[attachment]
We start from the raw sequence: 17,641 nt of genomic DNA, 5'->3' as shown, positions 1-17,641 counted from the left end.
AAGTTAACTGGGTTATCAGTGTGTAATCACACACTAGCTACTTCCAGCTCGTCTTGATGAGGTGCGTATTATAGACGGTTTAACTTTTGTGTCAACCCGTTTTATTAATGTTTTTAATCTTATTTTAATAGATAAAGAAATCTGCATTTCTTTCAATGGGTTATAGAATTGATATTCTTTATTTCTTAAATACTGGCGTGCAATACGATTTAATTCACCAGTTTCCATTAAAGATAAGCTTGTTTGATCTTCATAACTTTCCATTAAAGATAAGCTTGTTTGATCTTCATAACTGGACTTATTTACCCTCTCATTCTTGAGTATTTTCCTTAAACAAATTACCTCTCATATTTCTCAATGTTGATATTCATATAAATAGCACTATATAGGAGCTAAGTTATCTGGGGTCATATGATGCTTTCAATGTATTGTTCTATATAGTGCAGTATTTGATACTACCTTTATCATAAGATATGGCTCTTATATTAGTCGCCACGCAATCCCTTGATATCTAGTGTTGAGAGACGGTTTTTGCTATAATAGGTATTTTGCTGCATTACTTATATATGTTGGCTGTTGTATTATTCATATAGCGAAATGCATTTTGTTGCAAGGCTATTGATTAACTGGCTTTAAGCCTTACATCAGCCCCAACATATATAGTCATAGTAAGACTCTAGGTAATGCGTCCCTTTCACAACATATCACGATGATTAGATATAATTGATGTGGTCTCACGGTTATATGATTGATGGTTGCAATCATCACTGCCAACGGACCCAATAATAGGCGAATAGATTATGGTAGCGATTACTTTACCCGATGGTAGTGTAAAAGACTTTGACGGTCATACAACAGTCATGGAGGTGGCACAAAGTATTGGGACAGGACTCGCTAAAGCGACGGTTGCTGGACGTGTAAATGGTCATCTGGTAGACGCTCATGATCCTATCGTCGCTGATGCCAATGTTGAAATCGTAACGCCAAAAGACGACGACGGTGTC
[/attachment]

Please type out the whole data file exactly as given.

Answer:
We start from the raw sequence: 17,641 nt of genomic DNA, 5'->3' as shown, positions 1-17,641 counted from the left end.
AAGTTAACTGGGTTATCAGTGTGTAATCACACACTAGCTACTTCCAGCTCGTCTTGATGAGGTGCGTATTATAGACGGTTTAACTTTTGTGTCAACCCGTTTTATTAATGTTTTTAATCTTATTTTAATAGATAAAGAAATCTGCATTTCTTTCAATGGGTTATAGAATTGATATTCTTTATTTCTTAAATACTGGCGTGCAATACGATTTAATTCACCAGTTTCCATTAAAGATAAGCTTGTTTGATCTTCATAACTTTCCATTAAAGATAAGCTTGTTTGATCTTCATAACTGGACTTATTTACCCTCTCATTCTTGAGTATTTTCCTTAAACAAATTACCTCTCATATTTCTCAATGTTGATATTCATATAAATAGCACTATATAGGAGCTAAGTTATCTGGGGTCATATGATGCTTTCAATGTATTGTTCTATATAGTGCAGTATTTGATACTACCTTTATCATAAGATATGGCTCTTATATTAGTCGCCACGCAATCCCTTGATATCTAGTGTTGAGAGACGGTTTTTGCTATAATAGGTATTTTGCTGCATTACTTATATATGTTGGCTGTTGTATTATTCATATAGCGAAATGCATTTTGTTGCAAGGCTATTGATTAACTGGCTTTAAGCCTTACATCAGCCCCAACATATATAGTCATAGTAAGACTCTAGGTAATGCGTCCCTTTCACAACATATCACGATGATTAGATATAATTGATGTGGTCTCACGGTTATATGATTGATGGTTGCAATCATCACTGCCAACGGACCCAATAATAGGCGAATAGATTATGGTAGCGATTACTTTACCCGATGGTAGTGTAAAAGACTTTGACGGTCATACAACAGTCATGGAGGTGGCACAAAGTATTGGGACAGGACTCGCTAAAGCGACGGTTGCTGGACGTGTAAATGGTCATCTGGTAGACGCTCATGATCCTATCGTCGCTGATGCCAATGTTGAAATCGTAACGCCAAAAGACGACGACGGTGTC